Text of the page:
COA hits Tesda for giving P15M to ghost scholars
COA hits Tesda for giving P15M to ghost scholars
(UPDATED) State auditors say the Technical Education and Skills Development Authority failed to verify the identities of 580 scholars supposedly enrolled at the AMA Computer College’s Manila campus and the Technivoc Institute Corporation

MANILA, Philippines (UPDATED) – The Technical Education and Skills Development Authority (Tesda) gave some P15 million worth of scholarships to hundreds of “doubtful or fictitious students,” the Commission on Audit (COA) said in its recently-released 2017 annual audit report.

State auditors said irregularities were discovered among the scholarships of 580 individuals under its P2.415-billion Training for Work Scholarship Program (TWSP). Of these, 310 were supposedly enrolled in the AMA Computer College (AMACC) Manila campus, while 270 were supposedly enrolled in the Technivoc Institute Corporation (TIC).

The COA said AMACC received P13.65 million while TIC received P1,471,500 from Tesda.

How the ghost scholars were paid: COA said Tesda-Manila failed to verify the existence of these scholars because Tesda’s only safety measure involved assigning one “focal person” to select 5 scholars per batch and call them by phone.

The COA said Tesda-Manila should not have paid billings without first verifying that trainings were indeed taking place.

“The lack of monitoring…opened chances for TVIs (Technical-Vocational Institutions) to submit false reports of scholars and trainings. The TWSP objective to produce skilled graduates to be productive or employable was defeated, instead, put government efforts and resources to waste,” the COA said.

Responding to the COA’s findings, Tesda said it lacked adequate manpower to verify scholars and training programs.

AMACC refunds Tesda: State auditors said AMACC received P13.65 million from Tesda-Manila to train a target of 455 scholars. Each scholarship cost P30,000, with AMACC receiving P10.05 million in 2015 and P3.6 million in 2016.

AMACC said it ended up accepting 310 scholars in 2015 for its “Career Entry Course for Software Developers NC IV using JAVA.”

Of the 310 students AMACC supposedly accepted, 195 were not found as contact details listed were numbers that were either unreachable, incorrect, non-existent, or owned by a different person.

The COA was only able to trace 115 students – 77 of whom were real but were enrolled in the AMACC campus in Fair View, Quezon City, and were taking different courses.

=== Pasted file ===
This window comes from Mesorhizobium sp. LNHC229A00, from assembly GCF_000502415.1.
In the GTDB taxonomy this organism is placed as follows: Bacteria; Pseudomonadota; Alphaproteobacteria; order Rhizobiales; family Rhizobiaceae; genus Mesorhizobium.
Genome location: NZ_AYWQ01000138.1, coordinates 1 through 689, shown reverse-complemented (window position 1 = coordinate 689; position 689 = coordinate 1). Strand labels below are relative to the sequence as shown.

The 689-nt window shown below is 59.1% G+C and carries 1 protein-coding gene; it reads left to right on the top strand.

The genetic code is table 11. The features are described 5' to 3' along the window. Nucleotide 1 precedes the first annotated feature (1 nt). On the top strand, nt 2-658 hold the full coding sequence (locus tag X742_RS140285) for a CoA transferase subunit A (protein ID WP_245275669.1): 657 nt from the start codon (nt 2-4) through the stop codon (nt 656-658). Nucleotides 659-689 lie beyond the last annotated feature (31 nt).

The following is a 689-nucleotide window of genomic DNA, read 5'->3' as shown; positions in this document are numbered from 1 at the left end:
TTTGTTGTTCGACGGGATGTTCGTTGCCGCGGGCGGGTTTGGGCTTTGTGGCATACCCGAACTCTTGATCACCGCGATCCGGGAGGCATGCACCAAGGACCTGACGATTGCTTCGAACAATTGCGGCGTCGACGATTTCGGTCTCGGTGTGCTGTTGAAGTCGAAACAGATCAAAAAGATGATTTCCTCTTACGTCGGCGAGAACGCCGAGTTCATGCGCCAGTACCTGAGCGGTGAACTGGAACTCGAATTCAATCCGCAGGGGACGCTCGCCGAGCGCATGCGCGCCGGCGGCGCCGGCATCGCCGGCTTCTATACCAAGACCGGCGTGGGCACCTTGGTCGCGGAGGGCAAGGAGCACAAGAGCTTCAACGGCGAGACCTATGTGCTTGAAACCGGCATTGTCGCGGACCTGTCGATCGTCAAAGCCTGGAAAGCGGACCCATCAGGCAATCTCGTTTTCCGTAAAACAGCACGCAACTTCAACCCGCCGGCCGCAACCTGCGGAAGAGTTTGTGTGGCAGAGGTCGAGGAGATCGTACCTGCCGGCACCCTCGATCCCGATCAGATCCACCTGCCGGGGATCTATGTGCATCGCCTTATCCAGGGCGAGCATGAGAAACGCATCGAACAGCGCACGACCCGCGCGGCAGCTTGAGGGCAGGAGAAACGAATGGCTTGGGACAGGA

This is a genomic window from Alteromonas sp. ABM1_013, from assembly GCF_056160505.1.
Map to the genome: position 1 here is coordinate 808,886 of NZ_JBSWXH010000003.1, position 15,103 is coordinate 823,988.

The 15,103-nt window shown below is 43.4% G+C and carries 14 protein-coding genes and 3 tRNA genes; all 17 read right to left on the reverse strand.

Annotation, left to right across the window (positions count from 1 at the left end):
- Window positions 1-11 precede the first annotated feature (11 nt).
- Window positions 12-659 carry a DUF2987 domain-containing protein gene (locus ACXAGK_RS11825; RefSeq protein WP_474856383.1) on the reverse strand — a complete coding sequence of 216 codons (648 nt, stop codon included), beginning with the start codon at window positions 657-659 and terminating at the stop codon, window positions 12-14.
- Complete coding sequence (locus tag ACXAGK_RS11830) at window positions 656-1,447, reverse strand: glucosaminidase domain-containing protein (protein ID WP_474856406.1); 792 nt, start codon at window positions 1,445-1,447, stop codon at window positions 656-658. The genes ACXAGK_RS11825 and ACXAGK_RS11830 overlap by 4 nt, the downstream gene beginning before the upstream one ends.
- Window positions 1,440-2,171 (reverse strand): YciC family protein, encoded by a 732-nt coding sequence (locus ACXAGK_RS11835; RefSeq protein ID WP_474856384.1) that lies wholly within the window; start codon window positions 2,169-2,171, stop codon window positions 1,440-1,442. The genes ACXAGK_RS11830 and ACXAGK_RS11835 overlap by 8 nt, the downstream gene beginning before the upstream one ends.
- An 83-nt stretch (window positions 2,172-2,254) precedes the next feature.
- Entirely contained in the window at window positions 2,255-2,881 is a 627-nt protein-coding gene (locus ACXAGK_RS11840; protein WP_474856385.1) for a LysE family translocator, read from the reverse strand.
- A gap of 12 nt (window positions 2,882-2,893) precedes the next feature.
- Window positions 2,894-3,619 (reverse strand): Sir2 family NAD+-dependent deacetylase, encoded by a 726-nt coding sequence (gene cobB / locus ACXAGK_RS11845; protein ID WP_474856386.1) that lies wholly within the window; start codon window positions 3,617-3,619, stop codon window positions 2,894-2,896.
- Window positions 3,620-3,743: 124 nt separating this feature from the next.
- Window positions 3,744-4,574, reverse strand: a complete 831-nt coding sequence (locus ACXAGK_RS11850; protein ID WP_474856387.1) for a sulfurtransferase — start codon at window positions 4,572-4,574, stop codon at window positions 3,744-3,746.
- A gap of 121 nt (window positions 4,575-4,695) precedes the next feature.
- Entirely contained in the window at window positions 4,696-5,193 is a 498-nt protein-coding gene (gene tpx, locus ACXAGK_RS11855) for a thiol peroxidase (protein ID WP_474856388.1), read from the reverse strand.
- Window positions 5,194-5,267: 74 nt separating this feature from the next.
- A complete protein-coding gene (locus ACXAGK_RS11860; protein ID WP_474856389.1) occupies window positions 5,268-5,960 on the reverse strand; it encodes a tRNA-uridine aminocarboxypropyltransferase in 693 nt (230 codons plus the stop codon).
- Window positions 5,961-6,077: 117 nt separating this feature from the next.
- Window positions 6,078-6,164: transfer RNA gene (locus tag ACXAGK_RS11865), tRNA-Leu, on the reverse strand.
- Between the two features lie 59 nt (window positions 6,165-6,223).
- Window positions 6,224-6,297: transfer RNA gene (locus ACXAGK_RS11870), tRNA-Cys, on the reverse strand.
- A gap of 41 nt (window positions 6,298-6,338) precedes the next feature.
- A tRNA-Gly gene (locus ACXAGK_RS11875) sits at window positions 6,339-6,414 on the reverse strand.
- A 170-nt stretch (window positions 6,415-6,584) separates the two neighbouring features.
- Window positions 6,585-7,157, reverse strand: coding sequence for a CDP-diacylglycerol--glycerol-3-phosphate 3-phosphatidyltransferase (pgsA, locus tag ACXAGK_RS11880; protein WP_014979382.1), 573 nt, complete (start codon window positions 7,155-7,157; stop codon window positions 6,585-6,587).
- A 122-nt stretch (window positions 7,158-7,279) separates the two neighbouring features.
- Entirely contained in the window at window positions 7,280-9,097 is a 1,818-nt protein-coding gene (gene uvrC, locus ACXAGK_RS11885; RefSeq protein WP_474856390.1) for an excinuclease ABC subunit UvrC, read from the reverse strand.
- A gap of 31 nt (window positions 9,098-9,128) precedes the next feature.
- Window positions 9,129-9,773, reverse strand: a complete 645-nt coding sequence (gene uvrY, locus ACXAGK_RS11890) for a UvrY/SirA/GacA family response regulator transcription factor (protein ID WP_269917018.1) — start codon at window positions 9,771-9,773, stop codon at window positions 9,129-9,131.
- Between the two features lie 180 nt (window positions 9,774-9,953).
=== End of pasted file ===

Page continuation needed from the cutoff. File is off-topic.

The number is broken down further as follows:

  • 65 students had already graduated and were “afraid that they might not graduate as a repercussion of their actions”
  • 12 students were made to sign attendance sheets, scholarship vouchers, and identification

COA said it found anomalies in the dates on attendance sheets, while the photos of 5 supposed scholars turned out to belong to other students. It also found an AMACC professor’s name was used on one scholarship voucher while the photo of another professor was used for another supposed scholar.

“The documents supporting the paid disbursement vouchers …for the attendance of the 310 scholars claimed to have undergone said JAVA trainings were found doubtful or fictitious,” COA said.

Told of the findings, AMACC said it fired its Manila campus school director and refunded the TESDA P7.8 million in July 2017 and P1.5 million in April 2018.

In a statement on Thursday, August 23, AMACC also said it returned the total amount of P9.3 million to Tesda.

It said the case of AMACC Sta Mesa was isolated and that the AMA Education System “has from then on applied more distinct procedures within its internal processes to ensure stricter audit.”

TIC doesn’t exist: TIC, which received P1,471,500 from TESDA to train 270 scholars in barista and bartending courses, is probably non-existent.

In December 2017, state auditors visited the business address provided by the school at 1679 Tayuman Street, Sta Cruz, Manila. Instead, they found an establishment called “Getz Hotel.”

The COA said the supposed location of the Technivoc Institute Corporation did not have:

  • a signage to indicate the school’s existence as either an occupant or tenant of the hotel
  • training facilities 
  • training materials, supplies, equipment, or tools

Interviews with the hotel’s guard and receptionist also revealed they were unaware of the school and that no training programs were conducted on the site.

The COA said these findings were proof of “the non-existence of the TIC as a training institution.”

In addition to this, the COA also cast doubt on TIC’s claim that mobile training programs were conducted in Barangays 163, 2723, 312, 422, and 423 in Manila. Interviews with residents of the said barangays showed no trainings took place.

State auditors were also unable to locate all the 270 supposed students of TIC. Only 28 were found while the remaining 242 couldn’t be reached through numbers provided.

Meanwhile, 15 of the 28 students located also claimed to have never heard of the school and had attended different Tesda training programs.

Responding to the COA, TIC refuted findings and said it was located inside the “Getz Hotel.” It also said there was a lack of facilities because the hotel was undergoing renovation at the time and claimed the guard and receptionist interviewed by auditors were new and therefore did not know about TIC.

TIC also submitted a list of 37 students who supposedly took the barista and bartending courses. Only 6 confirmed it. –

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